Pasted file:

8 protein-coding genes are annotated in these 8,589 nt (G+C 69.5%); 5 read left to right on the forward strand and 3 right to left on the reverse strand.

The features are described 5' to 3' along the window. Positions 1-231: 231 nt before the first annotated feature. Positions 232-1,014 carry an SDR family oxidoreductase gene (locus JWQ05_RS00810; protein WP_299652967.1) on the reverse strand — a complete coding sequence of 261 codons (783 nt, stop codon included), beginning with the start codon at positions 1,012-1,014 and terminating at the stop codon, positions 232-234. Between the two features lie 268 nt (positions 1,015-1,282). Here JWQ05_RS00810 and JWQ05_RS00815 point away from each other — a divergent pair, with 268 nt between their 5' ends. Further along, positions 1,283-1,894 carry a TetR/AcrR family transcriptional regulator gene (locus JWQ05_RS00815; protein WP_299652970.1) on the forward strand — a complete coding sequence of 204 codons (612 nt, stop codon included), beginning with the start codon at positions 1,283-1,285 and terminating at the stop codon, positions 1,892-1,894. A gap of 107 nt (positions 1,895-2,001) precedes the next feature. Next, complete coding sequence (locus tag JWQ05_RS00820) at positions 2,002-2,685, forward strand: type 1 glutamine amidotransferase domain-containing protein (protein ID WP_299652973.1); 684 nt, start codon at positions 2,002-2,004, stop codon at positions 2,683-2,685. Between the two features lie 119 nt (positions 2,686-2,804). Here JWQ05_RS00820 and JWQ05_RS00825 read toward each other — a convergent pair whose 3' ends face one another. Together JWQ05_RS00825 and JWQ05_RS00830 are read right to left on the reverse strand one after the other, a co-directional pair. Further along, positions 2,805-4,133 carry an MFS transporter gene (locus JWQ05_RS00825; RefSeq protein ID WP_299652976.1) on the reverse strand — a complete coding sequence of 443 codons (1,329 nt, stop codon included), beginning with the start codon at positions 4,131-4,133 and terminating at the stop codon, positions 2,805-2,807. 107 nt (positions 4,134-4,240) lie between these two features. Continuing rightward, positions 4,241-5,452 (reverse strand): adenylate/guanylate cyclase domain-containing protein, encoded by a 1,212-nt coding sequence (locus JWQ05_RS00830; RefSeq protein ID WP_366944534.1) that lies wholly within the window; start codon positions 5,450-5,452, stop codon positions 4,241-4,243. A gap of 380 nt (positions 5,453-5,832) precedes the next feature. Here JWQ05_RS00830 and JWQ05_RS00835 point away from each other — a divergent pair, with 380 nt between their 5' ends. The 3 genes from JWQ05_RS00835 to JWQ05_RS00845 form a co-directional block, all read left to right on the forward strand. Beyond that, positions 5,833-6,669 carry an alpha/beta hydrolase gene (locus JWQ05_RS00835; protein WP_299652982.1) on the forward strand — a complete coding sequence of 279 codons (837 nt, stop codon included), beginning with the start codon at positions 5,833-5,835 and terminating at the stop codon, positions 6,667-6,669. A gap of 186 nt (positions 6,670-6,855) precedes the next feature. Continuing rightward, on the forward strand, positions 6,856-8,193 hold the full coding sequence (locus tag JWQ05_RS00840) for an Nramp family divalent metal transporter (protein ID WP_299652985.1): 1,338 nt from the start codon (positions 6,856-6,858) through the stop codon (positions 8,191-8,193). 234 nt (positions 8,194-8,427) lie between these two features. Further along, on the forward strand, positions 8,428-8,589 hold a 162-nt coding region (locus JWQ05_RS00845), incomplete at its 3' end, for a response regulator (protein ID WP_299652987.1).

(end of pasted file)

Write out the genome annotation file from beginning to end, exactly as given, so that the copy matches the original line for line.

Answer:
8 protein-coding genes are annotated in these 8,589 nt (G+C 69.5%); 5 read left to right on the forward strand and 3 right to left on the reverse strand.

The features are described 5' to 3' along the window. Positions 1-231: 231 nt before the first annotated feature. Positions 232-1,014 carry an SDR family oxidoreductase gene (locus JWQ05_RS00810; protein WP_299652967.1) on the reverse strand — a complete coding sequence of 261 codons (783 nt, stop codon included), beginning with the start codon at positions 1,012-1,014 and terminating at the stop codon, positions 232-234. Between the two features lie 268 nt (positions 1,015-1,282). Here JWQ05_RS00810 and JWQ05_RS00815 point away from each other — a divergent pair, with 268 nt between their 5' ends. Further along, positions 1,283-1,894 carry a TetR/AcrR family transcriptional regulator gene (locus JWQ05_RS00815; protein WP_299652970.1) on the forward strand — a complete coding sequence of 204 codons (612 nt, stop codon included), beginning with the start codon at positions 1,283-1,285 and terminating at the stop codon, positions 1,892-1,894. A gap of 107 nt (positions 1,895-2,001) precedes the next feature. Next, complete coding sequence (locus tag JWQ05_RS00820) at positions 2,002-2,685, forward strand: type 1 glutamine amidotransferase domain-containing protein (protein ID WP_299652973.1); 684 nt, start codon at positions 2,002-2,004, stop codon at positions 2,683-2,685. Between the two features lie 119 nt (positions 2,686-2,804). Here JWQ05_RS00820 and JWQ05_RS00825 read toward each other — a convergent pair whose 3' ends face one another. Together JWQ05_RS00825 and JWQ05_RS00830 are read right to left on the reverse strand one after the other, a co-directional pair. Further along, positions 2,805-4,133 carry an MFS transporter gene (locus JWQ05_RS00825; RefSeq protein ID WP_299652976.1) on the reverse strand — a complete coding sequence of 443 codons (1,329 nt, stop codon included), beginning with the start codon at positions 4,131-4,133 and terminating at the stop codon, positions 2,805-2,807. 107 nt (positions 4,134-4,240) lie between these two features. Continuing rightward, positions 4,241-5,452 (reverse strand): adenylate/guanylate cyclase domain-containing protein, encoded by a 1,212-nt coding sequence (locus JWQ05_RS00830; RefSeq protein ID WP_366944534.1) that lies wholly within the window; start codon positions 5,450-5,452, stop codon positions 4,241-4,243. A gap of 380 nt (positions 5,453-5,832) precedes the next feature. Here JWQ05_RS00830 and JWQ05_RS00835 point away from each other — a divergent pair, with 380 nt between their 5' ends. The 3 genes from JWQ05_RS00835 to JWQ05_RS00845 form a co-directional block, all read left to right on the forward strand. Beyond that, positions 5,833-6,669 carry an alpha/beta hydrolase gene (locus JWQ05_RS00835; protein WP_299652982.1) on the forward strand — a complete coding sequence of 279 codons (837 nt, stop codon included), beginning with the start codon at positions 5,833-5,835 and terminating at the stop codon, positions 6,667-6,669. A gap of 186 nt (positions 6,670-6,855) precedes the next feature. Continuing rightward, on the forward strand, positions 6,856-8,193 hold the full coding sequence (locus tag JWQ05_RS00840) for an Nramp family divalent metal transporter (protein ID WP_299652985.1): 1,338 nt from the start codon (positions 6,856-6,858) through the stop codon (positions 8,191-8,193). 234 nt (positions 8,194-8,427) lie between these two features. Further along, on the forward strand, positions 8,428-8,589 hold a 162-nt coding region (locus JWQ05_RS00845), incomplete at its 3' end, for a response regulator (protein ID WP_299652987.1).